The Florida Senate outlines statutes regarding condominium association operations and management. Under state law, entities acting on behalf of condominium owners must abide by a number of policies and procedures, and are prohibited from personally benefiting from a service or transaction provided for the association. Beyond that, there are several other primary legal stipulations for the management and operation of condominium associations.
As mentioned above, anyone acting as a condominium manager, director or officer is prohibited from accepting a service or product. Nor may a manager solicit services or products from someone working with the association. Condominium directors and agents of condominium associations also have a fiduciary responsibility to unit owners, and are therefore legally bound to act in the best interest of unit owners and shareholders.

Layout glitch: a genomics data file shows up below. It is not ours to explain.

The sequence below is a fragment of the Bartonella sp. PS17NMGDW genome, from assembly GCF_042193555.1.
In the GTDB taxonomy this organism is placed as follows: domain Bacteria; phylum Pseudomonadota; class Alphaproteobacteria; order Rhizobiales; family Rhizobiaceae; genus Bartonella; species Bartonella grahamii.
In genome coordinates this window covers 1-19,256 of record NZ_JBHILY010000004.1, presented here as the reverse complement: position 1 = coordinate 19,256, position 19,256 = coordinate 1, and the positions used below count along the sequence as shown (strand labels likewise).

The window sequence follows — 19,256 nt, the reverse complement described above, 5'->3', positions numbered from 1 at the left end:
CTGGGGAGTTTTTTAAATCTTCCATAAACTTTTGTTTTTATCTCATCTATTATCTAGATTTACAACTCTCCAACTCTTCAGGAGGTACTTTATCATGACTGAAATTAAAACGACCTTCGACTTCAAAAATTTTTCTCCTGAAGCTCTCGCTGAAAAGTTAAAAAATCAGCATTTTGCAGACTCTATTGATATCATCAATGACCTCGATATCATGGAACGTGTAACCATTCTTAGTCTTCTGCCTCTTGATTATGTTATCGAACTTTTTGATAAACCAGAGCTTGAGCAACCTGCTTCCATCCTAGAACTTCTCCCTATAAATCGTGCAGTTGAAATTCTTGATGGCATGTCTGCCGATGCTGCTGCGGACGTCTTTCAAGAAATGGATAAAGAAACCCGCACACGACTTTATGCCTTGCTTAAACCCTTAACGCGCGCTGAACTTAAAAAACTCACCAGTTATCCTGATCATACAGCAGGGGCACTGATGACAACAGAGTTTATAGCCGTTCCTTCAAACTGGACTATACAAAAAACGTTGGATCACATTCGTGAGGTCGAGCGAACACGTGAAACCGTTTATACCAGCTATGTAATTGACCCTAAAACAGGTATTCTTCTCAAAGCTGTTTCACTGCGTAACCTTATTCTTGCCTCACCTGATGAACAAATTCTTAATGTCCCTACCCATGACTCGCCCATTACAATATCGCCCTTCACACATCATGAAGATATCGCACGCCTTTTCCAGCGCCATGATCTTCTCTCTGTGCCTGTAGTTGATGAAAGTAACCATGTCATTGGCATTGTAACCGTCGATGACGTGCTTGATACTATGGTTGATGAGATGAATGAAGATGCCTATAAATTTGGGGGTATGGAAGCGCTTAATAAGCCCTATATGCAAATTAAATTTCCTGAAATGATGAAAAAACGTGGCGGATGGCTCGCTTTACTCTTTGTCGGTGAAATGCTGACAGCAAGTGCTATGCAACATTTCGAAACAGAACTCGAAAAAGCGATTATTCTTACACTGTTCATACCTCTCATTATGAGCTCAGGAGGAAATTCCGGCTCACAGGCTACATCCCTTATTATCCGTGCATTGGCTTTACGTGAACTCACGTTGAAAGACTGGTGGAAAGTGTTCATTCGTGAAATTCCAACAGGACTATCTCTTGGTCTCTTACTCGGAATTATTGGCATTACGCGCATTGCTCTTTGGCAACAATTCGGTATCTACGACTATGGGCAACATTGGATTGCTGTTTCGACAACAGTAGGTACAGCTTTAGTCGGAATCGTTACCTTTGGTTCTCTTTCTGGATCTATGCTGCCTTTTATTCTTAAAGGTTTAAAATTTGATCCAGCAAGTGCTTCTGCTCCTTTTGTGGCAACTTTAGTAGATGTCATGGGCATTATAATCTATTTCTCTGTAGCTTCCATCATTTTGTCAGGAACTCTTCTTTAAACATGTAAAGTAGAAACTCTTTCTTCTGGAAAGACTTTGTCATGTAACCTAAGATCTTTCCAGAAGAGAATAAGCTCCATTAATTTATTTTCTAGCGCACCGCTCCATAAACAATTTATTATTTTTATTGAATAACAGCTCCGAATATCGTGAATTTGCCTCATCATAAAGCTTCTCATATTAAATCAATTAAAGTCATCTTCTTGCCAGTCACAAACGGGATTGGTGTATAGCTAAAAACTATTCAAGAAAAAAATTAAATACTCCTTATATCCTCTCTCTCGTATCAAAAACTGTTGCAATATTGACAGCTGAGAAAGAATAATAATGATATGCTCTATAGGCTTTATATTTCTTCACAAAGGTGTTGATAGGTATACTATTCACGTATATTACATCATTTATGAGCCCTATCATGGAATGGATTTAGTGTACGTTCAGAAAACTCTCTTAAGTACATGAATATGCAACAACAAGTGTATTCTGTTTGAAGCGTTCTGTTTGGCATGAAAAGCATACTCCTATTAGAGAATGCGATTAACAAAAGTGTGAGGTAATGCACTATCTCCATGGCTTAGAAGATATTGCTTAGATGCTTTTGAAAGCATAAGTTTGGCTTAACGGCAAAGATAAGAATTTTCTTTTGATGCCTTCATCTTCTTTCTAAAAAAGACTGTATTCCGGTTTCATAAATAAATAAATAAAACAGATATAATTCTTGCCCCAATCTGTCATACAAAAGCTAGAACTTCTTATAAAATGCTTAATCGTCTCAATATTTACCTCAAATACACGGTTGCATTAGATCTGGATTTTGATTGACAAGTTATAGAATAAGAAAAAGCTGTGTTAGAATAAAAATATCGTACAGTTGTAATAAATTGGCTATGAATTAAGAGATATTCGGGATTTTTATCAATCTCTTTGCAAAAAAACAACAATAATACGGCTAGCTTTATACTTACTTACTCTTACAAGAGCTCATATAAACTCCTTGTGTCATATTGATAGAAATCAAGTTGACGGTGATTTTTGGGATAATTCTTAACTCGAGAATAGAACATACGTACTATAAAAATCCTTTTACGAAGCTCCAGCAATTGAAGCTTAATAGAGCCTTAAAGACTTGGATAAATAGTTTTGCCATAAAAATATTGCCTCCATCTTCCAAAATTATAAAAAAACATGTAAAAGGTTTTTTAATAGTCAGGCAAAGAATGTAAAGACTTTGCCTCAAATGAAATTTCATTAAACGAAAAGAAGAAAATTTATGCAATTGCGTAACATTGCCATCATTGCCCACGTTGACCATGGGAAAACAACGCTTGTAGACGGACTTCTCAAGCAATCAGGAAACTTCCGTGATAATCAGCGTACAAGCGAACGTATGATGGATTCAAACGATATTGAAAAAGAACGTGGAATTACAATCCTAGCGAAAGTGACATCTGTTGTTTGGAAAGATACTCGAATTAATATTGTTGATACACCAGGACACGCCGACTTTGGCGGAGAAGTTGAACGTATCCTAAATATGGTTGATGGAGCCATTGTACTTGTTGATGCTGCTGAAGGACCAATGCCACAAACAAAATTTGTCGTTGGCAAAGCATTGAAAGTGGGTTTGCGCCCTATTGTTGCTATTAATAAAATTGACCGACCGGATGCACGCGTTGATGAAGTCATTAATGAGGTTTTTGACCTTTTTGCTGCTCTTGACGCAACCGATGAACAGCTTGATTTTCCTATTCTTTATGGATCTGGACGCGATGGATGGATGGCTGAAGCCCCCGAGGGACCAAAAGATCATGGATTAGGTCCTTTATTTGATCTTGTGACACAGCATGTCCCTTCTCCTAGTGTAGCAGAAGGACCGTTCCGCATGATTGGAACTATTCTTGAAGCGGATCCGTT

Further discussing fiduciary duty, condominium association agents, officers and directors are obligated to perform their duties in good faith. The agent should act in accordance with what he or she believes to be in the best interests of the association, and with the care of a reasonably prudent person. In the event that an association agent is negligent in performing his or her duties, he or she may be held civilly or criminally liable.
A condominium association itself can also contract out, pursue lawsuits, and be sued for the execution or non-execution of powers. This includes but is not limited to the operation, maintenance and management of a condominium property. Of course, there are many other legal guidelines regarding condominium association services and obligations. The information provided here is only a brief introduction to state policies, and cannot serve as legal counsel.